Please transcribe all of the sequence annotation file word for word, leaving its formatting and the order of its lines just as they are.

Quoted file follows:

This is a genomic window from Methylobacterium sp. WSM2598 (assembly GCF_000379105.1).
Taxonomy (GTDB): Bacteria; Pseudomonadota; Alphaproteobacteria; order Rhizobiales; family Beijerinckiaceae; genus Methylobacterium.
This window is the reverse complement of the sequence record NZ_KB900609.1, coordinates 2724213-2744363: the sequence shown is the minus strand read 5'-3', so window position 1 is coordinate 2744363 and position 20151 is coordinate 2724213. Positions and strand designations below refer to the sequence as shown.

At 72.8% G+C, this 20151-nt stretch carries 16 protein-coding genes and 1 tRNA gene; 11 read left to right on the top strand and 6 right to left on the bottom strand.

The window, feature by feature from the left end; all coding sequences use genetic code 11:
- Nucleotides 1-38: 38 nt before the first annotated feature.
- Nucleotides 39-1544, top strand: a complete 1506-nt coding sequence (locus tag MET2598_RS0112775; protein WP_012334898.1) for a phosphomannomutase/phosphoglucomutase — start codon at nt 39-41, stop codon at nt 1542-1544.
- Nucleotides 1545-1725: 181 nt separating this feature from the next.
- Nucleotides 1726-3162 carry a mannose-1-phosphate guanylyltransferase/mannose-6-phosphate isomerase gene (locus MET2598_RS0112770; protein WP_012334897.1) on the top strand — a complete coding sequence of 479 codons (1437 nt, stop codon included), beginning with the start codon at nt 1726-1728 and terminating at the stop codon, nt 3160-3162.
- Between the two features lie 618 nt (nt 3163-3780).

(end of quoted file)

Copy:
This is a genomic window from Methylobacterium sp. WSM2598 (assembly GCF_000379105.1).
Taxonomy (GTDB): Bacteria; Pseudomonadota; Alphaproteobacteria; order Rhizobiales; family Beijerinckiaceae; genus Methylobacterium.
This window is the reverse complement of the sequence record NZ_KB900609.1, coordinates 2724213-2744363: the sequence shown is the minus strand read 5'-3', so window position 1 is coordinate 2744363 and position 20151 is coordinate 2724213. Positions and strand designations below refer to the sequence as shown.

At 72.8% G+C, this 20151-nt stretch carries 16 protein-coding genes and 1 tRNA gene; 11 read left to right on the top strand and 6 right to left on the bottom strand.

The window, feature by feature from the left end; all coding sequences use genetic code 11:
- Nucleotides 1-38: 38 nt before the first annotated feature.
- Nucleotides 39-1544, top strand: a complete 1506-nt coding sequence (locus tag MET2598_RS0112775; protein WP_012334898.1) for a phosphomannomutase/phosphoglucomutase — start codon at nt 39-41, stop codon at nt 1542-1544.
- Nucleotides 1545-1725: 181 nt separating this feature from the next.
- Nucleotides 1726-3162 carry a mannose-1-phosphate guanylyltransferase/mannose-6-phosphate isomerase gene (locus MET2598_RS0112770; protein WP_012334897.1) on the top strand — a complete coding sequence of 479 codons (1437 nt, stop codon included), beginning with the start codon at nt 1726-1728 and terminating at the stop codon, nt 3160-3162.
- Between the two features lie 618 nt (nt 3163-3780).